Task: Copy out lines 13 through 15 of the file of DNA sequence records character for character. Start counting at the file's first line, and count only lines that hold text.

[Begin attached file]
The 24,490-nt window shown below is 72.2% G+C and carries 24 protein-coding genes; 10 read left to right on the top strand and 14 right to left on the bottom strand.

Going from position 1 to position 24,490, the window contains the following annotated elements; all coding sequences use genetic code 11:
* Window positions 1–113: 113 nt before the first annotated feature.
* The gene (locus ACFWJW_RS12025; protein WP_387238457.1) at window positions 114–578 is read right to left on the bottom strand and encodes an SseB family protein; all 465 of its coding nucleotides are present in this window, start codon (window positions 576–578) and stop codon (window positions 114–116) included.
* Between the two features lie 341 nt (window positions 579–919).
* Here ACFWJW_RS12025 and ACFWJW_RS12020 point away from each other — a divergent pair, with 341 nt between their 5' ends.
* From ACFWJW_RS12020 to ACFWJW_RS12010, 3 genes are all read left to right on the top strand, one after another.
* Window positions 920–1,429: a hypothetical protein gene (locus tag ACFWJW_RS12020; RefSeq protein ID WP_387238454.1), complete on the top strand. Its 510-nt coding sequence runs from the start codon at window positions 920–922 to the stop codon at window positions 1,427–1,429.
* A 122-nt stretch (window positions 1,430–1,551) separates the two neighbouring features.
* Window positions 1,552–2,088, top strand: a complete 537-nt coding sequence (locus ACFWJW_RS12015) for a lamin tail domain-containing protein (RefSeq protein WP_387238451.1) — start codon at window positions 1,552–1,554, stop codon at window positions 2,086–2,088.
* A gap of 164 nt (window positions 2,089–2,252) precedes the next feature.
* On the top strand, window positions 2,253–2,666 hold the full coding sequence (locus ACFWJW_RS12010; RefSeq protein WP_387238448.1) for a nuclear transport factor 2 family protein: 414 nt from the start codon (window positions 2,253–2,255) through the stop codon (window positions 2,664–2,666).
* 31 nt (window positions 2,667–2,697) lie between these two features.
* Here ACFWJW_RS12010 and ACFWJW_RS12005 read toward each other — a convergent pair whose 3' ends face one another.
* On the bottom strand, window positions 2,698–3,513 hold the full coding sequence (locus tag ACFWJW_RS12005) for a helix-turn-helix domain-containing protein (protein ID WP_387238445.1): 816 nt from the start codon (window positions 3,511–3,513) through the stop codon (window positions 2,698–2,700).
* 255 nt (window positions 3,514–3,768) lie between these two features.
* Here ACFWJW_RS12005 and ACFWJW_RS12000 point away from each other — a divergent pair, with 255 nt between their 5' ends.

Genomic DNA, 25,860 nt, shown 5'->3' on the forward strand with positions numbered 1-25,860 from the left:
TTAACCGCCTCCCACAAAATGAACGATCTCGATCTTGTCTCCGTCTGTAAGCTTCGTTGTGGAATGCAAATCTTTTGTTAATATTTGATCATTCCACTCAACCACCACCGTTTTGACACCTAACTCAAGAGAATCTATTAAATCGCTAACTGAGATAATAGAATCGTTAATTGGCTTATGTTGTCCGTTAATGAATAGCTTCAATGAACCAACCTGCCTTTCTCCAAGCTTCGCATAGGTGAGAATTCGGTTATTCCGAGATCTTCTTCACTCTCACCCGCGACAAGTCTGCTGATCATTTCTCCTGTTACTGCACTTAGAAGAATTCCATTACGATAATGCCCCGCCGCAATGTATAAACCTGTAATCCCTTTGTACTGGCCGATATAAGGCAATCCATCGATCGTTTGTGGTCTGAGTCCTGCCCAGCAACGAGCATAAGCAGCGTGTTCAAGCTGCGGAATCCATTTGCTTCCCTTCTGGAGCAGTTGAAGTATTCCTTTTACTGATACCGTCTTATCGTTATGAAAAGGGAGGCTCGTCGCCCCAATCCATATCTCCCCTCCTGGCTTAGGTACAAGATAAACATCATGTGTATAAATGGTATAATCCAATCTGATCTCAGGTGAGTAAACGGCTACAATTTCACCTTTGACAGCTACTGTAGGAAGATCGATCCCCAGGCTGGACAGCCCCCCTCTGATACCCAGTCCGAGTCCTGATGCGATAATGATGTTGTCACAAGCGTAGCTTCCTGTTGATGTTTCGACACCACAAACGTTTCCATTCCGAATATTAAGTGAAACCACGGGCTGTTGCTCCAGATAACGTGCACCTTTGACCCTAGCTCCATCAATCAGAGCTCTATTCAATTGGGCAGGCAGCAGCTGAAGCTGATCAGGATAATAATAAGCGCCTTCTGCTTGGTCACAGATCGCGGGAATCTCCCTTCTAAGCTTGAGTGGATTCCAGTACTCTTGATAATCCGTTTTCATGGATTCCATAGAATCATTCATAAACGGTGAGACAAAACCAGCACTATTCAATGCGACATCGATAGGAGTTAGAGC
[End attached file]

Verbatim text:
* 31 nt (window positions 2,667–2,697) lie between these two features.
* Here ACFWJW_RS12010 and ACFWJW_RS12005 read toward each other — a convergent pair whose 3' ends face one another.
* On the bottom strand, window positions 2,698–3,513 hold the full coding sequence (locus tag ACFWJW_RS12005) for a helix-turn-helix domain-containing protein (protein ID WP_387238445.1): 816 nt from the start codon (window positions 3,511–3,513) through the stop codon (window positions 2,698–2,700).